Vic: The other Vic is wrong, too. The answer to yesterday's trivia question is John Rosenberg. Who is John Rosenberg? Well, Rosenberg was a defensive backs coach on Jim Mora's USFL Philadelphia Stars coaching staff in 1987. Vic Fangio, Dom Capers and former Jaguars defensive line coach and defensive coordinator John Pease were also on that staff, and Pease is the authenticator of this story. Well, as the story goes, the Stars' defensive coaching staff was looking for some new wrinkles they could use, when Rosenberg came forth with a strategy he employed as an assistant coach under Joe Paterno at Penn State. In the 1986 national college football championship game, Penn State used a strategy we now know as the zone-blitz to intercept Vinny Testaverde five times and upset Jimmy Johnson and the Miami Hurricanes in the Fiesta Bowl. No one's quite sure if Rosenberg singularly invented that strategy at Penn State, but Rosenberg gets credit for bringing the zone-blitz to the NFL. Mora became the head coach of the New Orleans Saints and Fangio, Capers and Pease went with Mora to New Orleans. A few years later, Capers left New Orleans to become Bill Cowher's defensive coordinator in Pittsburgh, where Dick LeBeau was the defensive backs coach. Capers brought the zone-blitz with him and he, Cowher and LeBeau combined to take the zone-blitz to its greatest heights. So, whatever happened to Rosenberg, a Harvard graduate? Well, he went from the Stars to become the head coach at Paterno's alma mater, Brown University, where Rosenberg faded into anonymity. Now, who is Pete Giftopoulos?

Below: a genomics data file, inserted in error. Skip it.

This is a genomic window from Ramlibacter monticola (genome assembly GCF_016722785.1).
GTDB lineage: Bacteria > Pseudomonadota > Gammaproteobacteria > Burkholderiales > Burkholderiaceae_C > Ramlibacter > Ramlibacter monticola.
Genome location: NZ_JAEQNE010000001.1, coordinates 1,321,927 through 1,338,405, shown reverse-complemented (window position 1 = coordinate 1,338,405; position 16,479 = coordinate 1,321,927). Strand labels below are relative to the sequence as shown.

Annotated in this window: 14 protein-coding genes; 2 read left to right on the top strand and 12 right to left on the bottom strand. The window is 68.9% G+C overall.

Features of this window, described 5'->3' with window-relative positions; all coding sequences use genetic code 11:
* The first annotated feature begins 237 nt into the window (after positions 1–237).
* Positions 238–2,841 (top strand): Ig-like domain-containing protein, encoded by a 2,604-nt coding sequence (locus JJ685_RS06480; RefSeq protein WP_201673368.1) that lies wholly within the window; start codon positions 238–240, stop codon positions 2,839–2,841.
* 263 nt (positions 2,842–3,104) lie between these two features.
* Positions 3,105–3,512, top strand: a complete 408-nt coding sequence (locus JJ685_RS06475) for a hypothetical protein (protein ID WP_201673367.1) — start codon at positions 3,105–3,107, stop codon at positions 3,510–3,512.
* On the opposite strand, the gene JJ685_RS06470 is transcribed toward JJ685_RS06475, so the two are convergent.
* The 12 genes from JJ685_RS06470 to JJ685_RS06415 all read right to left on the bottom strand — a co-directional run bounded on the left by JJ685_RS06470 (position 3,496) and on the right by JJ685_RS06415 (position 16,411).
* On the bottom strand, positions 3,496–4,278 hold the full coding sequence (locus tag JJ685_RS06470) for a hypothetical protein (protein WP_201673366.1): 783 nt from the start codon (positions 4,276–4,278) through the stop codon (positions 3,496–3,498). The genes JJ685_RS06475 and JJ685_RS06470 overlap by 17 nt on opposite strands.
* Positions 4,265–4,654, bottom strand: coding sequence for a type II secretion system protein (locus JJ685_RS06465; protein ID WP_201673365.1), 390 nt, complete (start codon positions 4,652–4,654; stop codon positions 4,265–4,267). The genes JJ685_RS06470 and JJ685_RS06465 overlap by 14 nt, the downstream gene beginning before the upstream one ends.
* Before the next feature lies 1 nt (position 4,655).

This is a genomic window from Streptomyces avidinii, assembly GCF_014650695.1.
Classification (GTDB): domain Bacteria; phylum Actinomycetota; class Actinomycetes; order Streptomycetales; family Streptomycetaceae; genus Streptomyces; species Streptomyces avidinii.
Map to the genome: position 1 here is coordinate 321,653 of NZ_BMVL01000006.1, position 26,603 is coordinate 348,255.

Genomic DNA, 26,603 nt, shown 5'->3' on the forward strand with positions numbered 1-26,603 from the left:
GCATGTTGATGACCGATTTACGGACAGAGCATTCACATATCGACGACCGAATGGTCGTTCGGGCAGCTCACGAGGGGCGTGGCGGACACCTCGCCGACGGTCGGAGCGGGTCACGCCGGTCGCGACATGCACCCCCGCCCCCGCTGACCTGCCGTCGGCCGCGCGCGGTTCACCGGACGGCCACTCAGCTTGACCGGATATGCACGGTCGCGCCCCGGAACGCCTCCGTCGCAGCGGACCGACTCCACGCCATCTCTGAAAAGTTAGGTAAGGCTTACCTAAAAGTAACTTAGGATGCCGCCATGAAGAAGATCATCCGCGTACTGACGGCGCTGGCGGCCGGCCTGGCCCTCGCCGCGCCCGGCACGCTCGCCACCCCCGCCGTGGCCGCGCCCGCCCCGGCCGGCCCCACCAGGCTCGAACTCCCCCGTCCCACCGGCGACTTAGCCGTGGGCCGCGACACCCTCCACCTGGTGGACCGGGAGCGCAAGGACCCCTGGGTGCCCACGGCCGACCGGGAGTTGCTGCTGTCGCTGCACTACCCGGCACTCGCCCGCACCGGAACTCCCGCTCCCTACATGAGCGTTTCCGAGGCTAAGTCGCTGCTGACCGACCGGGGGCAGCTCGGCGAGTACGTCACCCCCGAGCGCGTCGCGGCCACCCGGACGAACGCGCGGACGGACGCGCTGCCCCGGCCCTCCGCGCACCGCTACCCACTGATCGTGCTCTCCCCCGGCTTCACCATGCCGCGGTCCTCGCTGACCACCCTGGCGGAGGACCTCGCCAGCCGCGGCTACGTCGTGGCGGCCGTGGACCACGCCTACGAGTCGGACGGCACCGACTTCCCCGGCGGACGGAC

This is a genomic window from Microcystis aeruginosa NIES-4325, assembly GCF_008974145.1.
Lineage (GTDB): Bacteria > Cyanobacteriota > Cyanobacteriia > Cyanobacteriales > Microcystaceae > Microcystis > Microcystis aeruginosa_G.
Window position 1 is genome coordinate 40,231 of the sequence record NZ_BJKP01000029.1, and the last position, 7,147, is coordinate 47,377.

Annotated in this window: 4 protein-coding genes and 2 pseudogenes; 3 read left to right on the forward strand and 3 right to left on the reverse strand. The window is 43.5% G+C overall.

Jim from Vancouver, WA:
Are Warren Sapp's best playing days behind him? How much of a difference will he and Ted Washington make for the Raiders? How do they compare to the Jaguars' defensive tackle tandem?